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BMC Biotechnol. 2014 Apr 27;14:32. doi: 10.1186/1472-6750-14-32.

A novel self-assembled oligopeptide amphiphile for biomimetic mineralization of enamel.

Author information

1
College & Hospital of Stomatology, Anhui Medical University, 230032 Hefei, China. ql-li@126.com.

Abstract

BACKGROUND:

Researchers are looking for biomimetic mineralization of ena/mel to manage dental erosion. This study evaluated biomimetic mineralization of demineralized enamel induced by a synthetic and self-assembled oligopeptide amphiphile (OPA).

RESULTS:

The results showed that the OPA self-assembled into nano-fibres in the presence of calcium ions and in neutral acidity. The OPA was alternately immersed in calcium chloride and sodium hypophosphate solutions to evaluate its property of mineralization. Transmission electron microscopy (TEM) and scanning electron microscopy (SEM) showed nucleation and growth of amorphous calcium phosphate along the self-assembled OPA nano-fibres when it was repetitively exposed to solutions with calcium and phosphate ions. Energy dispersive spectrometry (EDS) confirmed that these nano-particles contained calcium and phosphate. Furthermore, electron diffraction pattern suggested that the nano-particles precipitated on OPA nano-fibres were comparable to amorphous calcium phosphate. Acid-etched human enamel slices were incubated at 37°C in metastable calcium phosphate solution with the OPA for biomimetic mineralization. SEM and X-ray diffraction indicated that the OPA induced the formation of hydroxyapatite crystals in organized bundles on etched enamel. TEM micrographs revealed there were 20-30 nm nano-amorphous calcium phosphate precipitates in the biomimetic mineralizing solution. The particles were found separately bound to the oligopeptide fibres. Biomimetic mineralization with or without the oligopeptide increased demineralized enamel microhardness.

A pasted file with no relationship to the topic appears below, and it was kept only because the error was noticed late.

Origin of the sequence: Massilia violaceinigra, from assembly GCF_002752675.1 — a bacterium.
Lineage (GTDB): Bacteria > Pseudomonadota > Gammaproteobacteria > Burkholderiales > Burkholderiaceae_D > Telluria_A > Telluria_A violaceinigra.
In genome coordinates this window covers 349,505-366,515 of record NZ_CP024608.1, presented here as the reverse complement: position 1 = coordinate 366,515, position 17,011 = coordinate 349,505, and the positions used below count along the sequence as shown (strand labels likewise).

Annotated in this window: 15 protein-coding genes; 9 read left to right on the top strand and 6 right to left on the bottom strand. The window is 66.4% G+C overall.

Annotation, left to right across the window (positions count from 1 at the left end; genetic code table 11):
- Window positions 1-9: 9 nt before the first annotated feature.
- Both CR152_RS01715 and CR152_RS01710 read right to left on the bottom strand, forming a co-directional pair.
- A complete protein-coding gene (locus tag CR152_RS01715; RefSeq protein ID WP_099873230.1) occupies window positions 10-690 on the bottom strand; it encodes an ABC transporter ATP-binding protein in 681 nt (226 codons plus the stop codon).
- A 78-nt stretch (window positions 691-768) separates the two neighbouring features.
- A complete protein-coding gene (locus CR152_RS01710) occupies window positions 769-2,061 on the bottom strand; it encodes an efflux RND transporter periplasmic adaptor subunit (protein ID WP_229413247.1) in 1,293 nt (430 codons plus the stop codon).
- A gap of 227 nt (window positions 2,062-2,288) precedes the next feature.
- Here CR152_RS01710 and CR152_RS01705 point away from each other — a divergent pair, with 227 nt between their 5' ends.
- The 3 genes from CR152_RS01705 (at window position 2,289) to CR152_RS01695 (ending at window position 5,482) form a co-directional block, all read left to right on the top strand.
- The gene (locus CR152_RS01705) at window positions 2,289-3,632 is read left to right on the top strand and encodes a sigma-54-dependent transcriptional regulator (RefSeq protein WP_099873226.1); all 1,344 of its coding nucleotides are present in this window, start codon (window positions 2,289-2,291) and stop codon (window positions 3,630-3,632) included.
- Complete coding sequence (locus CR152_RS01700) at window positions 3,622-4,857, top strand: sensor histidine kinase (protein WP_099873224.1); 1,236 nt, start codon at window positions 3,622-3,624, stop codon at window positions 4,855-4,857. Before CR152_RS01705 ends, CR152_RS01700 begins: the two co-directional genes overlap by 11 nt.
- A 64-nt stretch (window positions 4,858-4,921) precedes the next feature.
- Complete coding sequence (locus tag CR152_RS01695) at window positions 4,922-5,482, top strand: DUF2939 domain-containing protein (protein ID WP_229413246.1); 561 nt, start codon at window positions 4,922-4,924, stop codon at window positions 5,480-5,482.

CONCLUSIONS:

A novel OPA was successfully fabricated, which fostered the biomimetic mineralization of demineralized enamel. It is one of the primary steps towards the design and construction of novel biomaterial for future clinical therapy of dental erosion.

PMID:
24766767
PMCID:
PMC4021083
DOI:
10.1186/1472-6750-14-32
[Indexed for MEDLINE]
Free PMC Article

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